High School Pranks

first_imgIt was always a lot of fun (at least for the guys who did it, but not for the owner of the car) to pick up a small car from its parking place and either put it in an undriveable place or at least hide it.  We used to do this to a teammate who had an old Henry J.  Just the other day I saw one of the new Smart Cars.   Because of the size of these new Smart Cars a few teammates could have carried these cars to another part of the county.  I wonder just how much they really weigh.  I wonder today what kind of things teammates do just to have “fun”.  I suppose, like everything else, it has to do with some electronic device.  They might post something for all to see about their teammate.  Our old prank of moving the car did not hurt anyone or the car itself.  Today most of these postings hurt the individual or, in some cases, are actually law-breaking.  When you have the thought process of most teenagers, no one thinks of this before they do it.  Again, fortunately for us old-timers, we just said stupid stuff about each other and it stayed in our little circle.last_img read more

Jordan Eastwood and Jordan Crompton – XIII Esports – Starting from the bottom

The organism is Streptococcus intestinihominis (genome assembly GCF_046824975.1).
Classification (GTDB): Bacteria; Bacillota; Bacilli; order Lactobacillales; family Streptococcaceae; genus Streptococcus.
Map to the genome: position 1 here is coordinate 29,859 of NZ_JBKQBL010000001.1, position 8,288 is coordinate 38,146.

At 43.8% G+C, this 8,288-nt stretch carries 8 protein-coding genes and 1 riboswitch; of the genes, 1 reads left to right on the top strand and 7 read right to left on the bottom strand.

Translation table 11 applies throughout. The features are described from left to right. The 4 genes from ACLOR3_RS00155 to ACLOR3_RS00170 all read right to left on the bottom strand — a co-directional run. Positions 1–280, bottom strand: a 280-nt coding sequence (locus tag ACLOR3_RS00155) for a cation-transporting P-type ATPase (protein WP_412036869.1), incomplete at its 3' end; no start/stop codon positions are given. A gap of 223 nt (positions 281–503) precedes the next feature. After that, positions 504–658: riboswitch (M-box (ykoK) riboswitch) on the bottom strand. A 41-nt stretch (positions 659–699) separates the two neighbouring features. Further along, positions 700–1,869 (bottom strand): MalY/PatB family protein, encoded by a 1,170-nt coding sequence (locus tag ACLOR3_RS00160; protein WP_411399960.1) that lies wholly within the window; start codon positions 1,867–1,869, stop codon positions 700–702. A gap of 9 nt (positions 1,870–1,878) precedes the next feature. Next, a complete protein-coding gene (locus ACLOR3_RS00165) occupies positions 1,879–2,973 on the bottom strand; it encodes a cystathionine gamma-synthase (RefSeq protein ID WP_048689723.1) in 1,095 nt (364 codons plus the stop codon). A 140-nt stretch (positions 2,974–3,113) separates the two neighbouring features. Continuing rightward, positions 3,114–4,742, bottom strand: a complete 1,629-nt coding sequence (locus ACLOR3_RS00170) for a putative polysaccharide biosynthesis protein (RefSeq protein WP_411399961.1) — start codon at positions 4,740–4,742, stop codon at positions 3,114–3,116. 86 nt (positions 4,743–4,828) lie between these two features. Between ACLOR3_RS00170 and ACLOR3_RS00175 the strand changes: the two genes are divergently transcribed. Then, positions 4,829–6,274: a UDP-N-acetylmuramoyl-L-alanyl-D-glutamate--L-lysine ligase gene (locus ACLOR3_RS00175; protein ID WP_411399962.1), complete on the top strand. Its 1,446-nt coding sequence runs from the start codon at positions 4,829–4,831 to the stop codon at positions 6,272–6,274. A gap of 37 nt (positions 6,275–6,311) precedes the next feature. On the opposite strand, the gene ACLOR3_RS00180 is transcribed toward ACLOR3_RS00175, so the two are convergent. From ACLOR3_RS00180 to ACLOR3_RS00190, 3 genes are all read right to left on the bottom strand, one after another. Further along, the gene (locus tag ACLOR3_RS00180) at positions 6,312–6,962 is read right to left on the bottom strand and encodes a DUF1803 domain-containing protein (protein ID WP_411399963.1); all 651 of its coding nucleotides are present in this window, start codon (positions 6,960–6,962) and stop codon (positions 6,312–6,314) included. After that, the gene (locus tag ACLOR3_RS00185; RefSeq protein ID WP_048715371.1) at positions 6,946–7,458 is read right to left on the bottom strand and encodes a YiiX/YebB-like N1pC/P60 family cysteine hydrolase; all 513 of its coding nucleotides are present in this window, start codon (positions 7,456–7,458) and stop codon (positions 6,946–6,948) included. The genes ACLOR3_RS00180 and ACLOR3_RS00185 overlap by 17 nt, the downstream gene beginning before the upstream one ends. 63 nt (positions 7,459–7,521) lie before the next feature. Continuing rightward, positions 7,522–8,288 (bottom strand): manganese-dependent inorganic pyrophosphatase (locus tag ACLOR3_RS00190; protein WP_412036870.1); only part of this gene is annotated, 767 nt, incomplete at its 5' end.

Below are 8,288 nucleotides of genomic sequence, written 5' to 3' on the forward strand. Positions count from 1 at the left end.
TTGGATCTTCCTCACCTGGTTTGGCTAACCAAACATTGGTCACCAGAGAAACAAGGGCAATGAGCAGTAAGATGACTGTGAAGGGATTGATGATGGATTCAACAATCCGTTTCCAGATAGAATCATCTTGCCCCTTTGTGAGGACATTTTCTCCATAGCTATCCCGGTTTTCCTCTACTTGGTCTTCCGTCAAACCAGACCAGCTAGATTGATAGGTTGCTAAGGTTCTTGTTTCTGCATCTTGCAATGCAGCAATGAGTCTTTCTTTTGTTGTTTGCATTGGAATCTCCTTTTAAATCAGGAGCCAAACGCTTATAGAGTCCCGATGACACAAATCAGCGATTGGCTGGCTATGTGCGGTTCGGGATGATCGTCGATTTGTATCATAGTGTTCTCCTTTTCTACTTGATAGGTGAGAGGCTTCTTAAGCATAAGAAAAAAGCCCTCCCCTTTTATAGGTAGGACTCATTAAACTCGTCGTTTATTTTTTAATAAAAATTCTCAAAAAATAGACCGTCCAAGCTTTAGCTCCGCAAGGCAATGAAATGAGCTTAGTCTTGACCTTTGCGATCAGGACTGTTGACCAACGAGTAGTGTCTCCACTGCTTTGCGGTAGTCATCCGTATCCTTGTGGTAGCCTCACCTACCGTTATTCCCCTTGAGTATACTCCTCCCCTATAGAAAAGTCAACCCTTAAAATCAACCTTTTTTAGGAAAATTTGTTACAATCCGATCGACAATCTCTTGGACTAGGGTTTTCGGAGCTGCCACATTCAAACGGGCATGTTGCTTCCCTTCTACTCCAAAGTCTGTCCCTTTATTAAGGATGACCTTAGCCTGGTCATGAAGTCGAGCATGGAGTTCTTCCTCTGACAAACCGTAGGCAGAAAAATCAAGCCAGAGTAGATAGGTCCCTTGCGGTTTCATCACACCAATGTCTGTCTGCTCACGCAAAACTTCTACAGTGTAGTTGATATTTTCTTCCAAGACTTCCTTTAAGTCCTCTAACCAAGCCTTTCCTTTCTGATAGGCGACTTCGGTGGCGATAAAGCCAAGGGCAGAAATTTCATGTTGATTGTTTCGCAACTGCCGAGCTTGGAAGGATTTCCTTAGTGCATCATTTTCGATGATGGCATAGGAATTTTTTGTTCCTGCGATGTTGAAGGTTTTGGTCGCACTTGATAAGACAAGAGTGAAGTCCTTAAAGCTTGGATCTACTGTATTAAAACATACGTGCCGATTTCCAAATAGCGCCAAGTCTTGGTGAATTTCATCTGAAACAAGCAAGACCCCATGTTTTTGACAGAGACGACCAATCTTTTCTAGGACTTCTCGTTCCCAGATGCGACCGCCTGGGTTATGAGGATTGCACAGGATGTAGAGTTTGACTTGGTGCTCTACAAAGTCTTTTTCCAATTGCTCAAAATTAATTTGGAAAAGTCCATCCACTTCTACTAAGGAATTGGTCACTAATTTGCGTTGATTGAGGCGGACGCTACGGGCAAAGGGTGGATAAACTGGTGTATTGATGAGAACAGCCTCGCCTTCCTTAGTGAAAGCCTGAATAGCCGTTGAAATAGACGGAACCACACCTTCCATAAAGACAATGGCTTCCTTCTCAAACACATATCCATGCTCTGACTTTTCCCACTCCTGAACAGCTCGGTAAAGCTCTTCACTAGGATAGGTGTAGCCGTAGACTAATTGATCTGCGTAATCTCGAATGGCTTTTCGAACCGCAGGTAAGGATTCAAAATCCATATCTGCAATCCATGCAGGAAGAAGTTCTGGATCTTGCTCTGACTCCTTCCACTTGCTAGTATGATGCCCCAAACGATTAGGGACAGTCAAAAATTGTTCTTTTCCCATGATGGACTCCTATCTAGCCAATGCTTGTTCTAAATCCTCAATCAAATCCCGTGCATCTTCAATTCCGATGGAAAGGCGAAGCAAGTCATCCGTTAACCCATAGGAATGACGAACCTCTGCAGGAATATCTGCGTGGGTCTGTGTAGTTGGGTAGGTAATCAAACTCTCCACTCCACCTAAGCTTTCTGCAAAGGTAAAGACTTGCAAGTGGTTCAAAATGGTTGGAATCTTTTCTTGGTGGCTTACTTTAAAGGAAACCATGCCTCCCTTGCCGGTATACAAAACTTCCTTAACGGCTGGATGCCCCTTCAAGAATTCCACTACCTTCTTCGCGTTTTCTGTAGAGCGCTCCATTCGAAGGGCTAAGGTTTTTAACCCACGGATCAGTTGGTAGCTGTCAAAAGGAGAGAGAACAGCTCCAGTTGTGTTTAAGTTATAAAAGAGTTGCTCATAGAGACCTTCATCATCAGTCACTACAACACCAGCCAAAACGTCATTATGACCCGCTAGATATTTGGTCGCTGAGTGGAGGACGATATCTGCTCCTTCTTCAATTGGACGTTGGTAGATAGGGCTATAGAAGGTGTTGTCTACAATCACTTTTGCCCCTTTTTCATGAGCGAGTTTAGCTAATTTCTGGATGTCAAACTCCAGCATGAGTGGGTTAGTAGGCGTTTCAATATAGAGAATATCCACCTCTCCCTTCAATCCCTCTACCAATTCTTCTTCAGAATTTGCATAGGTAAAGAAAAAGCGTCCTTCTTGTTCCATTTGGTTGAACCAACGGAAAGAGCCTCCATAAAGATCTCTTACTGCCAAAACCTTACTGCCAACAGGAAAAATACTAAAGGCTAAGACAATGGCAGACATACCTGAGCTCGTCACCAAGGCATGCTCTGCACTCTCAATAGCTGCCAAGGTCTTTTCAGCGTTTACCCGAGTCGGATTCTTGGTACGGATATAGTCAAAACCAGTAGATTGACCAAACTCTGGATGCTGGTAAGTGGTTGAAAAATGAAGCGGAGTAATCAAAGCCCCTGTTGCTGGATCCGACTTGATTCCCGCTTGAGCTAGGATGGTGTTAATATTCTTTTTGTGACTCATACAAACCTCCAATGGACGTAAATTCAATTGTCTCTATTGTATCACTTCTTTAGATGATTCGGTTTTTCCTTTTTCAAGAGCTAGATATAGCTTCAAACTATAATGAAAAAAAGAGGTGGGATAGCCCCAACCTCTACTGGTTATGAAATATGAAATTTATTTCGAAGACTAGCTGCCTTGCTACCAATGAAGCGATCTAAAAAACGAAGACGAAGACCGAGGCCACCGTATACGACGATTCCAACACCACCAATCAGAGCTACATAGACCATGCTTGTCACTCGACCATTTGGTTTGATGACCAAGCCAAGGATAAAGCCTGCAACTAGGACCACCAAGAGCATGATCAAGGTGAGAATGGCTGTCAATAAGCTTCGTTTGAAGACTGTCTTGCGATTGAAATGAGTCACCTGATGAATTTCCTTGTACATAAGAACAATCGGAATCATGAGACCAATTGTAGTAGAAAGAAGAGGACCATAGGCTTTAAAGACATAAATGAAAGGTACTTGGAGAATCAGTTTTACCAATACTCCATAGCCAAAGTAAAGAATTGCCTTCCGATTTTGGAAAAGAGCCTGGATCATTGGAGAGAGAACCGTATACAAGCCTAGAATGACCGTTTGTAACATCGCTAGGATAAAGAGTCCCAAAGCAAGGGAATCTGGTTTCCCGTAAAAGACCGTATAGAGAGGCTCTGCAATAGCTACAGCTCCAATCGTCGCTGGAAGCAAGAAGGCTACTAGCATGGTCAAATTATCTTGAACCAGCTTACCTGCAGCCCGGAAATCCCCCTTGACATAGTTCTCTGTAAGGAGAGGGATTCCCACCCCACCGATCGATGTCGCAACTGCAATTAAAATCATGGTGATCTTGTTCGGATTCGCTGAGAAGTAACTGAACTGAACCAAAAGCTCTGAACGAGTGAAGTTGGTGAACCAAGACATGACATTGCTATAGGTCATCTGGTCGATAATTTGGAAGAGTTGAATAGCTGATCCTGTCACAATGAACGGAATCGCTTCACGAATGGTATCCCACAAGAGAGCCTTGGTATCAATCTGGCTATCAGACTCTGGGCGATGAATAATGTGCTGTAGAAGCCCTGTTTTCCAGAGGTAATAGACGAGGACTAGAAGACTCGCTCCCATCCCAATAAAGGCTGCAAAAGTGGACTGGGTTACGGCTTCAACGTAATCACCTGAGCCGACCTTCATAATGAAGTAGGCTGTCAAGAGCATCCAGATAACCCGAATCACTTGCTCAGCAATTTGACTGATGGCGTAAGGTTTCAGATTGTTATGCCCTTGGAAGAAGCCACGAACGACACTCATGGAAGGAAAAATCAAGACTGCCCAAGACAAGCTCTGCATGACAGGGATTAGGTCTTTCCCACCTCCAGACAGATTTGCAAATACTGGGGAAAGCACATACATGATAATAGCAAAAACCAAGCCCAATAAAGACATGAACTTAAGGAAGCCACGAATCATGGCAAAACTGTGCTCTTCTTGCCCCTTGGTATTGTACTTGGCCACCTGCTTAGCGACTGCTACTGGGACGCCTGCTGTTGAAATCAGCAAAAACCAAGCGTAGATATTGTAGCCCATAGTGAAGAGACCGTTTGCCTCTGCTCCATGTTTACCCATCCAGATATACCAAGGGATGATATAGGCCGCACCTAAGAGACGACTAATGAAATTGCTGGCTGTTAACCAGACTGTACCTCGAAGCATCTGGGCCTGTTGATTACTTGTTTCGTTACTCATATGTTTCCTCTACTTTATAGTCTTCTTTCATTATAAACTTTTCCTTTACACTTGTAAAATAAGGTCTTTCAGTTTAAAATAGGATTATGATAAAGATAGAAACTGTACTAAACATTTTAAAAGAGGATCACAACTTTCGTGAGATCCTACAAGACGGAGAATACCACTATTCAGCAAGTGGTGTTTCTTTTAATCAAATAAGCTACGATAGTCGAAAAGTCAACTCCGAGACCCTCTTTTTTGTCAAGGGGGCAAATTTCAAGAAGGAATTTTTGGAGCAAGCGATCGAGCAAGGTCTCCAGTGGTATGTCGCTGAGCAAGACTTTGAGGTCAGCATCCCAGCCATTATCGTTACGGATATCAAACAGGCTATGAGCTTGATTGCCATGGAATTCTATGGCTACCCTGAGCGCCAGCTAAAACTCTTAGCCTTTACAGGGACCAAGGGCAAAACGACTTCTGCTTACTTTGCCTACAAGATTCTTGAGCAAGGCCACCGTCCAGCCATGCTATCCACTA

first_imgBack in 2015, Jordan Eastwood and Jordan Crompton were fed up with the lack of grassroots support for esports in the UK and decided they were going to do something about it. In October this idea came to fruition wherein education and events company XIII Esports was born. The XIII Esports foundersThe initiative is focused on growing the UK’s grassroots esports scene with a particular focus on youth development. One of the schools they’ve worked with to date has been [email protected] Here we spoke to the two Jordans about XIII’s plans, their thoughts on the UK scene right now, how it compares to others round the world and what can be done to create UK esports stars.   Esports Insider: What is being done right now in terms of youth development in the UK for esports players clearly isn’t sufficient, but how far behind are we? Which countries are leading the way? Jordan Crompton: This is a fairly loaded question, and there are some who would argue that we perform fantastically in certain areas but it’s taken for surface value.Back when we played it was much easier to ‘break in’ to the scene online, due to it being somewhat infant. But now the industry operates similarly to the Premier League; players are contracted and money flows left and right – but the issue we have is a lack of platforms for rising stars to stand out, and it’s something we’re trying to tackle head on. Regardless of your position, background or personality you should be given the best fighting chance to achieve your dreams.“The UK has a serious issue in regards to developing new talent”The UK has a serious issue in regards to developing new talent. If we look at other leading countries and regions like South Korea, America, Nordic regions they all have programs to help people get into esports as players, with a huge focus on business/corporate development for esports.Jordan Eastwood: For the UK to not only compete but overtake, we need a strong program which fully engages today’s youth, and supplies them with a professional platform. We’ve spoken to various people who work closely with young people, and the message is clear: the war is slowly being lost. Youth engagement is getting harder, their interests have dramatically shifted and a new approach needs to be adopted.The answer is esports, and when it comes to the UK competing at the highest levels within esports we need our youth.We’re years behind at this point, but by making esports accessible for our youth through grassroots we can quickly flood the industry with new talent. It’ll in turn stimulate esports for the UK, bring in new investment and open up new jobs within the industry; it’s basic supply and demand.ESI: Tell us about the idea behind XIII Esports, why you launched it and your experiences to date.Jordan Eastwood: Both of us have been active within the esports scene since the age of 13, back then it was something new and much easier to access through online ladders or general word of mouth. Nordic regions dominated early, mainly due to network advantages and money poured in.“The whole idea behind XIII esports is to help young people get more involved within the industry”XIII was born from 2 key factors, we ourselves engaged with esports at the age of 13 and the general consensus out on the average age demographic for esports engagement is 13-20 year olds. Our name is personal to ourselves, but also highlights that we aim to engage with the next generation of elite from the earliest stages to ensure they have the best possible chance moving forward. XIII isn’t just us, young people are the heroes throughout. The whole idea behind XIII esports is to help young people get more involved within the industry, giving them an access point to become the next generation of esports event specialist, agents, managers or players. We want to give our youth the full experience from small local events to major stages.At XIII we’ve blended together esports and education, every element of our productions are managed and operated by our young people – from the journalistic aspects, coding for the website, photography, coaching, events management, camera operation.. The list honestly goes on, but this is why we differ – XIII is not just esports, it’s developing today’s youth to be better professionals every area of their lives. We simply facilitate and oversee.We’re aiding the UK skills shortage with our approach, by equipping the next generation with a wide skillset for later life. Helping them become the best version of themselves, and having fun in the process.We’ve already seen some incredible results, with social anxieties being melted away – the first battle to be fought for UK esports is dispersing the stigma, and it’s a fight we’re winning. The events we’ve held so far with the resources we have have been incredible, and overwhelmingly rewarding.Jordan Crompton: The first event we held was an Overwatch tournament at Arcade Club in Bury, we had over 100 applicants with minimal marketing which just shows our reach.We had a lot of support for our proof of concept event, with Arcade Club’s Ben Parrott helping our young people step into shoutcasting – Ben has a long history of casting for MBA, and he’s a personal friend of ours. Alongside Ben we also had Matthew Ryan, sharing his exceptional knowledge of esports rule sets and management – Matthew is another personal friend of ours, and somebody that’s now working with us to voluntarily.Our events have proven our existence too, we’ve been saying that grassroots are the future for a while. Players that we currently have on roll are ranked Grandmaster in Overwatch, for example, and in my opinion could give some of today’s professionals a run for their money – they just need a platform, which is what we supply. Imagine how far they could go with the opportunity, coaching and training?“Our youth managers and teams are incredible – we have absolute trust in their abilities, which allows us to stepback, oversee and allow them to take full ownership of each production element”We’ve hosted a tonne of events since, with the most recent being a sponsored LawBreakers event with Boss Key. Our youth managers did an incredible job, the event ran flawlessly and it was honestly a true testament to the hard work and determination of out young people.We even get to dive into a few showcase matches now and then at our events just for the fun of it, our youth managers and teams are incredible – we have absolute trust in their abilities, which allows us to stepback, oversee and allow them to take full ownership of each production element.XIII wouldn’t be possible without the incredible young people we already have onboard, every moment is a celebration of their success and at the end of every event we take no praise – the only round of applause is to our young people: the heroes who make it happen.ESI: How important are the GAME Belong arenas to the UK’s grassroots scene? What do you think of the company’s plans going forward, following its sale of Multiplay…Jordan Crompton: Arenas like Belong are incredibly important, for most people right now they’re a taste of how things should be. And honestly they’re the most accessible venue out there for most.“Arenas like Belong are incredibly important, for most people right now they’re a taste of how things should be”GAME are helping grassroots with their arenas; some of the events we’ve hosted have been in coordination with them and their venues. It’s fine for our smaller events, but I think the biggest issue is scale. A lot of the people attending their arenas are families, or rental for kids parties. A lot of our students do pop down for a quick LAN, but that’s all there really is right now.Jordan Eastwood: I honestly love the venues, and the idea behind them, it’s an esports environment for sure – I wish we had something like this when we were growing up. The staff are both excellent and passionate.“Thanks to Belong there are well kitted venues available, but far from enough organisations utilising them to push the industry further”Unless people like ourselves utilise the space there’s not much else happening, and because of that companies are unwilling to fully invest in space and equipment due to the general business orientated nature of the world.There’s just a long way to go; for esports to really take off over here we need more. Thanks to Belong there are well kitted venues available, but far from enough organisations utilising them to push the industry further which is why they’ve become more of a casual venue. If we can promote esports more in the UK, investments will follow. Gfinity is certainly helping that, but again that is elite level competition and nothing to do with improving accessibility which is the fastest root to pushing the industry.Jordan Crompton: I don’t think companies like GAME are doing anything wrong, we just need more organisations like ourselves to actually take full advantage of the offerings. Over here, eduction in the esports industry is lacking and a lot of this we’re tackling with XIII, we have big plans moving forward.ESI: How do you feel esports is viewed by the public at large, and the mainstream press? Moreover do you see the XIII Esports as part of a push to better educate the public at large about the positive potential of esports?Jordan Eastwood: Esports is now becoming more openly accepted around the world, but I still think that we’re behind in the UK. It comes down to our culture and attitude to gaming, there’s been a lack of exposure over here.If you were to walk down the street and ask your average person for their definition, or even thoughts, you’d receive a lot of the same responses: “Isn’t that just sitting around playing games”And, can we argue that it’s not? Of course we can. To compete at the highest level takes a monumental amount of skill, precision, dedication and general focus – tirelessly training to be the best, they aren’t just players they’re athletes. But that of course comes from somebody like myself that has competed, and also works within the industry.If you’re not physically active, you’re not being active – that’s how people see it. The public haven’t seen the full scale production in practise, or how much work goes into it.Jordan Crompton: It’s just like a large scale TV production. Or any mainstream sporting event you’ve been to. We have journalists, commentators, camera operators, referees, coaches, trainers, managers, events managers.. Our players are just behind a screen.“Our project has also helped troubled youths use esports as a tool to disengage from difficult circumstances like being tied in with drugs, gangs etc”At XIII esports we have exposed our youth to esports and enabled them to use it as a positive driver. Parents are seeing differences in their children; they’re learning new skills, becoming more confident and are generally just happier. Our project has also helped troubled youths use esports as a tool to disengage from difficult circumstances like being tied in with drugs, gangs etc.The walls of stigma are high, but we’ve not had an issue scaling them. Once you’ve changed the perceptions of the few, it snowballs to the many. It’s all about hard work, dedication and consistency. We’re both operating on very little sleep at this point!Our approach makes this much easier, we’re unique and we put power in the hands of our young people. Esports can be so much more than it is today, we know that and we’re proving it through education and grassroots.ESI: Which titles do you see as the likeliest to have UK talent performing in its top tier in the next five to ten years? Jordan Eastwood: I’ve seen some amazingly talented UK players in Tekken, like Kaneandtrench and Rookang, who are showcasing the UK at international tournaments and I think we (the UK) already perform well in FIFA, and of course Call of Duty but we’ve met some outstanding players from other titles who simply don’t have access to anything more than matchmaking or local events.“FIFA, Rocket League and CoD are our best targets for the short term”Already at XIII we have SMITE and Overwatch players that I honestly believe could give some of the current professionals a run for their money even at this stage. With an actual platform, and access to real coaching they could be so much more.FIFA, Rocket League and CoD are our best targets for the short term. The UK currently feels more console based, it’ll change over time but for now that’s just how things are.Jordan Crompton: We’ve met some outstanding players from other titles who simply don’t have access to anything more than matchmaking or local events. We’re working on that.We want to innovate and develop the UK grassroot scene and we are already on that path, youth are vital to UK esports growth.There’s so much untapped potential within the UK, and the only way to reach those individuals is by focusing directly on grassroots with education being the key. We still have a lot of talent to find, turning over every single rock week in, week out. Give us 12 months and I honestly believe we can push players, and teams towards high-tier FIFA, Overwatch and Rocket League brackets. Long term, much more – including SMITE, LoL and CS:GO. Keep your eyes peeled, you honestly won’t believe what we have in store – XIII are coming.last_img read more